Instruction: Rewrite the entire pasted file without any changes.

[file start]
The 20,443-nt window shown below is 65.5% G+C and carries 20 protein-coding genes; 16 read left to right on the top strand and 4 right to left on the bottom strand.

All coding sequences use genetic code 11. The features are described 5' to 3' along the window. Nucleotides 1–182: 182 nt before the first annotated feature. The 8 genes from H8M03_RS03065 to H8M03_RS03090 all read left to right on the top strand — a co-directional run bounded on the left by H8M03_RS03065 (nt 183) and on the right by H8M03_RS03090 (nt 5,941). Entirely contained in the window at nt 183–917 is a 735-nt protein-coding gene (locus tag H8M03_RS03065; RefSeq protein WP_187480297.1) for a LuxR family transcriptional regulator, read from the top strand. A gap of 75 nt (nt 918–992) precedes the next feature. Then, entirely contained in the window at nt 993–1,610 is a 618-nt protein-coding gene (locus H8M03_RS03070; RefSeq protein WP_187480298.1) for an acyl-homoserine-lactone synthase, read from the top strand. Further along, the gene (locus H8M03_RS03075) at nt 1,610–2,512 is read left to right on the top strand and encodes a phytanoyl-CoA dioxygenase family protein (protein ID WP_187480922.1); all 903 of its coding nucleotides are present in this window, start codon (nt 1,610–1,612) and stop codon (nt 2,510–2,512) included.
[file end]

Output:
The 20,443-nt window shown below is 65.5% G+C and carries 20 protein-coding genes; 16 read left to right on the top strand and 4 right to left on the bottom strand.

All coding sequences use genetic code 11. The features are described 5' to 3' along the window. Nucleotides 1–182: 182 nt before the first annotated feature. The 8 genes from H8M03_RS03065 to H8M03_RS03090 all read left to right on the top strand — a co-directional run bounded on the left by H8M03_RS03065 (nt 183) and on the right by H8M03_RS03090 (nt 5,941). Entirely contained in the window at nt 183–917 is a 735-nt protein-coding gene (locus tag H8M03_RS03065; RefSeq protein WP_187480297.1) for a LuxR family transcriptional regulator, read from the top strand. A gap of 75 nt (nt 918–992) precedes the next feature. Then, entirely contained in the window at nt 993–1,610 is a 618-nt protein-coding gene (locus H8M03_RS03070; RefSeq protein WP_187480298.1) for an acyl-homoserine-lactone synthase, read from the top strand. Further along, the gene (locus H8M03_RS03075) at nt 1,610–2,512 is read left to right on the top strand and encodes a phytanoyl-CoA dioxygenase family protein (protein ID WP_187480922.1); all 903 of its coding nucleotides are present in this window, start codon (nt 1,610–1,612) and stop codon (nt 2,510–2,512) included.